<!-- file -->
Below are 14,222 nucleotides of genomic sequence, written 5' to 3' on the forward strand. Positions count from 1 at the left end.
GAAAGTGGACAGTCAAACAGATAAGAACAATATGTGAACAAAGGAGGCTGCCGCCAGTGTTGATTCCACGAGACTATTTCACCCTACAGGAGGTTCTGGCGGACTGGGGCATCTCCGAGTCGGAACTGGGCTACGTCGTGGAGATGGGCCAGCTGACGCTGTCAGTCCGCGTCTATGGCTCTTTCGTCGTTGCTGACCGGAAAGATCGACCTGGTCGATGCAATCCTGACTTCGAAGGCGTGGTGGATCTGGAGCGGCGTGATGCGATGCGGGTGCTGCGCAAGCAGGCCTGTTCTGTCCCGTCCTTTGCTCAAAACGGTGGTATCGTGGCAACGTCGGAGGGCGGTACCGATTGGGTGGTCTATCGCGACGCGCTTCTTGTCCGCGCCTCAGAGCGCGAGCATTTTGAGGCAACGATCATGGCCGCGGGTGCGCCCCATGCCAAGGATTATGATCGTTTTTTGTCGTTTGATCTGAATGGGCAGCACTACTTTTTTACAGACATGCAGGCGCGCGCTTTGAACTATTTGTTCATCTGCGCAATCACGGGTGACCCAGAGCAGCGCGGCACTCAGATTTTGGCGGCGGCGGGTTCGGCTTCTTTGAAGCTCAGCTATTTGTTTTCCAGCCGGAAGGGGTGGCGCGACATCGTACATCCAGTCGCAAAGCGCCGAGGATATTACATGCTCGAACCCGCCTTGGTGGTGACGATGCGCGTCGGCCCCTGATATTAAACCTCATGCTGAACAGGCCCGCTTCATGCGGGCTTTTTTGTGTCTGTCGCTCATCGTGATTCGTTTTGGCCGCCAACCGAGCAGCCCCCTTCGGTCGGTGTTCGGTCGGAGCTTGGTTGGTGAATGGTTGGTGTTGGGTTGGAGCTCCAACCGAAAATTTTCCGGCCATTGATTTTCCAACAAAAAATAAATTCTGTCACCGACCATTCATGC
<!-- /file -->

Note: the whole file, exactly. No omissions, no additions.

Below are 14,222 nucleotides of genomic sequence, written 5' to 3' on the forward strand. Positions count from 1 at the left end.
GAAAGTGGACAGTCAAACAGATAAGAACAATATGTGAACAAAGGAGGCTGCCGCCAGTGTTGATTCCACGAGACTATTTCACCCTACAGGAGGTTCTGGCGGACTGGGGCATCTCCGAGTCGGAACTGGGCTACGTCGTGGAGATGGGCCAGCTGACGCTGTCAGTCCGCGTCTATGGCTCTTTCGTCGTTGCTGACCGGAAAGATCGACCTGGTCGATGCAATCCTGACTTCGAAGGCGTGGTGGATCTGGAGCGGCGTGATGCGATGCGGGTGCTGCGCAAGCAGGCCTGTTCTGTCCCGTCCTTTGCTCAAAACGGTGGTATCGTGGCAACGTCGGAGGGCGGTACCGATTGGGTGGTCTATCGCGACGCGCTTCTTGTCCGCGCCTCAGAGCGCGAGCATTTTGAGGCAACGATCATGGCCGCGGGTGCGCCCCATGCCAAGGATTATGATCGTTTTTTGTCGTTTGATCTGAATGGGCAGCACTACTTTTTTACAGACATGCAGGCGCGCGCTTTGAACTATTTGTTCATCTGCGCAATCACGGGTGACCCAGAGCAGCGCGGCACTCAGATTTTGGCGGCGGCGGGTTCGGCTTCTTTGAAGCTCAGCTATTTGTTTTCCAGCCGGAAGGGGTGGCGCGACATCGTACATCCAGTCGCAAAGCGCCGAGGATATTACATGCTCGAACCCGCCTTGGTGGTGACGATGCGCGTCGGCCCCTGATATTAAACCTCATGCTGAACAGGCCCGCTTCATGCGGGCTTTTTTGTGTCTGTCGCTCATCGTGATTCGTTTTGGCCGCCAACCGAGCAGCCCCCTTCGGTCGGTGTTCGGTCGGAGCTTGGTTGGTGAATGGTTGGTGTTGGGTTGGAGCTCCAACCGAAAATTTTCCGGCCATTGATTTTCCAACAAAAAATAAATTCTGTCACCGACCATTCATGC